Panfish and Crappie limits on Sand Lake will NOT be reduced
The following is the news release from the Minnesota DNR. The underline and italics are added by this author.
“Panfish angling is a popular activity in the Itasca County area, but some anglers have expressed concern about potential declines in quality-sized panfish.
After reviewing lakes with good panfish potential, changes to sunfish limits were proposed for six lakes as well as changes to crappie limits in three of the lakes. Lakes proposed for a reduced bag limit of five sunfish were: Dixon, Blackwater/Jay Gould, Cut Foot/Little Cut Foot, Splithand, Little Splithand and Sand (near Max). Reduced bag limits of five crappies were proposed on Dixon, Sand and Splithand.
Public input was taken this fall by the Minnesota Department of Natural Resources (DNR), which completed a review of the available fish population data and the results of the public input process. As a result, three of the sunfish proposals and one of the crappie proposals will be implemented beginning in March 2012.
Strong public support for implementing the sunfish regulation was documented for Dixon, Splithand and Little Splithand, according to Chris Kavanaugh, the area fisheries supervisor. On the other waters, public support was limited and comments indicated a concern about the effect on resorts and questioned the need for the change at this time.
Support for the crappie proposal on Splithand was strong and the regulation will be implemented. The level of support for Sand Lake was limited and identified concerns were similar to those expressed for sunfish. At Dixon Lake, public support was strong, but additional biological data collected since the proposal was made indicates the population may not benefit from a regulation and the regulation will not be implemented at this time.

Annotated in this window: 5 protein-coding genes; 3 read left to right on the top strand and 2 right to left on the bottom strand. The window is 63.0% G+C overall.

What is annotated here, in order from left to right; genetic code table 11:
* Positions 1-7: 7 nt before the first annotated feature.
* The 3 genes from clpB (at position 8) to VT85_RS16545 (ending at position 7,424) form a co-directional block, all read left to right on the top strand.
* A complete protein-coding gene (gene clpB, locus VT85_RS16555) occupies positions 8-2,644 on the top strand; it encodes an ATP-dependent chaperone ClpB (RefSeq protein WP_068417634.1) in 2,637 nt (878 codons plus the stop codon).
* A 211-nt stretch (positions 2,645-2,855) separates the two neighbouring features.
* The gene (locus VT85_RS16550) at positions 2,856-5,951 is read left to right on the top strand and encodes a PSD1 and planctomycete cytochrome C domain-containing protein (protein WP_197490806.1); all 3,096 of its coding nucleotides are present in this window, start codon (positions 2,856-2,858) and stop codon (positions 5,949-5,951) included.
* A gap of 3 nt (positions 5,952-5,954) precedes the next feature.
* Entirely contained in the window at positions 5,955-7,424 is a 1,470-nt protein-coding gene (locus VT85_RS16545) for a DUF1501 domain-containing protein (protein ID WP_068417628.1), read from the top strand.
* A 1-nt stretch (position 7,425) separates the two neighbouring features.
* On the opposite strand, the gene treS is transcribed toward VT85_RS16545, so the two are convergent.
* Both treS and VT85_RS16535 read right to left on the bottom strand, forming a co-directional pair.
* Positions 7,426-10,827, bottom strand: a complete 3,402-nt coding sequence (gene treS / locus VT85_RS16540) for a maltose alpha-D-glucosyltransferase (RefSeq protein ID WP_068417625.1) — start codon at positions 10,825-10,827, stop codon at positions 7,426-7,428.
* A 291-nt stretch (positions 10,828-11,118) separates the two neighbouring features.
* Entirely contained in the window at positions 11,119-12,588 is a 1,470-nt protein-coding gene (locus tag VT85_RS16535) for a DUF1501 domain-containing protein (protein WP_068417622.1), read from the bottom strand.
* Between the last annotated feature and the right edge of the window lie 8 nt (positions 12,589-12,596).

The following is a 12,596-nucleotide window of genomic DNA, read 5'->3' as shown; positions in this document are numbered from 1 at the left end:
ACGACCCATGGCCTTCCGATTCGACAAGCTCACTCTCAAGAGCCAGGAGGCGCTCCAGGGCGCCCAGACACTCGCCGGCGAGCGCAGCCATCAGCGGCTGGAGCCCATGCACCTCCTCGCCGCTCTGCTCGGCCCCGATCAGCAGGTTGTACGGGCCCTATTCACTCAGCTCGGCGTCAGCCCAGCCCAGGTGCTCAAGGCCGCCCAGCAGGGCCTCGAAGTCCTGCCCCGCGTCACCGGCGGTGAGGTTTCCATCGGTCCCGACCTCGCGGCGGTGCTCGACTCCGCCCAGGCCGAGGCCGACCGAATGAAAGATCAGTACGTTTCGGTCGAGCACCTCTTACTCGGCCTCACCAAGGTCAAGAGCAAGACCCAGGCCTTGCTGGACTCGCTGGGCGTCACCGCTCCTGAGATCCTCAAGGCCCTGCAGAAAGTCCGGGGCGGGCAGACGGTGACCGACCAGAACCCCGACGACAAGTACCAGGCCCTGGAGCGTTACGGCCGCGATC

The objective of the reduced bag limit regulation proposals is to maintain quality fishing opportunities for sunfish and crappie. The populations are stable in all of the lakes and there is no crisis response needed. There has been success at maintaining and even improving sunfish populations on other area lakes such as Bass and Grave that have had a five-fish bag limit on sunfish for 10 years. There is less experience with crappie regulations, and area fisheries staff stands to learn a lot from the experience on Splithand. Additional data from Sand and Dixon will help determine if another proposal is developed in the future.
Public input is an important part of the decision making process, Kavanaugh noted. The input process yielded many comments, which show that anglers are interested in these species.
“Many of the comments suggested that these lakes are healthy and don’t need harvest restrictions,” Kavanaugh said, “and that instead we should be focused on lakes with poor quality populations. Unfortunately, there are very limited tools for addressing sunfish and crappie populations that do not have the potential to produce quality fisheries. The protection of quality fisheries is the best practice in maintaining quality panfish into the future.”
Thank you to all who provided input on this issue.